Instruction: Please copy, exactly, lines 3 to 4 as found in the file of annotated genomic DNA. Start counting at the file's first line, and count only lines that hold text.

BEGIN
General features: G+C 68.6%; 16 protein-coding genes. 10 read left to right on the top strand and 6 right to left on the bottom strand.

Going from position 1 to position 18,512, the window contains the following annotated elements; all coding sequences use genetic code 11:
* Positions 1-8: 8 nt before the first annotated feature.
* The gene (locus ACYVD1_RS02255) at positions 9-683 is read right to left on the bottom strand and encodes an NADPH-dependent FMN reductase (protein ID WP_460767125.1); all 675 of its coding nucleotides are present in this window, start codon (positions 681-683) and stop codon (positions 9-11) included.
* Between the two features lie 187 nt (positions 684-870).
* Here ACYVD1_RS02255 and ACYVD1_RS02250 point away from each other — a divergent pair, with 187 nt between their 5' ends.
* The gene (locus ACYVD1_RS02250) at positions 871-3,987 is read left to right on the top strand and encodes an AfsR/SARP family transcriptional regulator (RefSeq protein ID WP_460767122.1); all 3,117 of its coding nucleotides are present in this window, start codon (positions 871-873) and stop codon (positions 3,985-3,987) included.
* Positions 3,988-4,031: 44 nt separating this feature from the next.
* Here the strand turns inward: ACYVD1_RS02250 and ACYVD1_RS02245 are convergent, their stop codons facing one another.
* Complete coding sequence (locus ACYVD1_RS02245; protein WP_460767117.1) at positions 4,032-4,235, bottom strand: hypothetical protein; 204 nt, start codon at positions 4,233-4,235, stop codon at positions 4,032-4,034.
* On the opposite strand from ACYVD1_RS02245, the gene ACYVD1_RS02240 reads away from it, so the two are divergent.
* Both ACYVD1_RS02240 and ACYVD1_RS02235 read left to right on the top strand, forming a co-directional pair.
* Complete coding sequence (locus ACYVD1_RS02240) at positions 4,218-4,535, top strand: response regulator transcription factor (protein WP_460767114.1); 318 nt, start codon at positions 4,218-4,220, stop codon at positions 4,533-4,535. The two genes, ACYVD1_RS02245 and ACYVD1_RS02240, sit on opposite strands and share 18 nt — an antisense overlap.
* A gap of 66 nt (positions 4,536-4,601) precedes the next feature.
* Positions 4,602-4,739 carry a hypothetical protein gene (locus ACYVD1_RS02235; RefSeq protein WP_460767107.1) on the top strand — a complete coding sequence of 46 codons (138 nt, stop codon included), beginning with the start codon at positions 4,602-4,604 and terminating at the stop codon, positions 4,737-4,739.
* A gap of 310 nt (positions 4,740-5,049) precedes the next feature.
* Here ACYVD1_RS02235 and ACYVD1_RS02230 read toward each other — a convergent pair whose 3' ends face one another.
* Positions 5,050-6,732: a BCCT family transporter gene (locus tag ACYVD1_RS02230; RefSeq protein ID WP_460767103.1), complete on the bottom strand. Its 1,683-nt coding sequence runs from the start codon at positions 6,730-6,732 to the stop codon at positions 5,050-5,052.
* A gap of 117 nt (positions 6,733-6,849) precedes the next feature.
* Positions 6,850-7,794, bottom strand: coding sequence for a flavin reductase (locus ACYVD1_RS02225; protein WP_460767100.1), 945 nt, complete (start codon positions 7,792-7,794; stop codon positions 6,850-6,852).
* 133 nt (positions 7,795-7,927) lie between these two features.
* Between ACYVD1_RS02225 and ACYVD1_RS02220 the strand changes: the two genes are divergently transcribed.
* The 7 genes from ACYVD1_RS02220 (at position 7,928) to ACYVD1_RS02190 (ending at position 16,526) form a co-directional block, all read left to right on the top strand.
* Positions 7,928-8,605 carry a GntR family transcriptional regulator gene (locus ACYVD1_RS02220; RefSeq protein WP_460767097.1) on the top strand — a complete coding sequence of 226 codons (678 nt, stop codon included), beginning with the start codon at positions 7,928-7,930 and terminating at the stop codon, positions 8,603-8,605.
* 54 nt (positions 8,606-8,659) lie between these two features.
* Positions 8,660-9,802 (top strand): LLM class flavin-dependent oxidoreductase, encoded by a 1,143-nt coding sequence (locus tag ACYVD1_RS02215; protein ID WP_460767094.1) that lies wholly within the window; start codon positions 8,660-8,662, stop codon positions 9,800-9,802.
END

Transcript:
* Positions 1-8: 8 nt before the first annotated feature.
* The gene (locus ACYVD1_RS02255) at positions 9-683 is read right to left on the bottom strand and encodes an NADPH-dependent FMN reductase (protein ID WP_460767125.1); all 675 of its coding nucleotides are present in this window, start codon (positions 681-683) and stop codon (positions 9-11) included.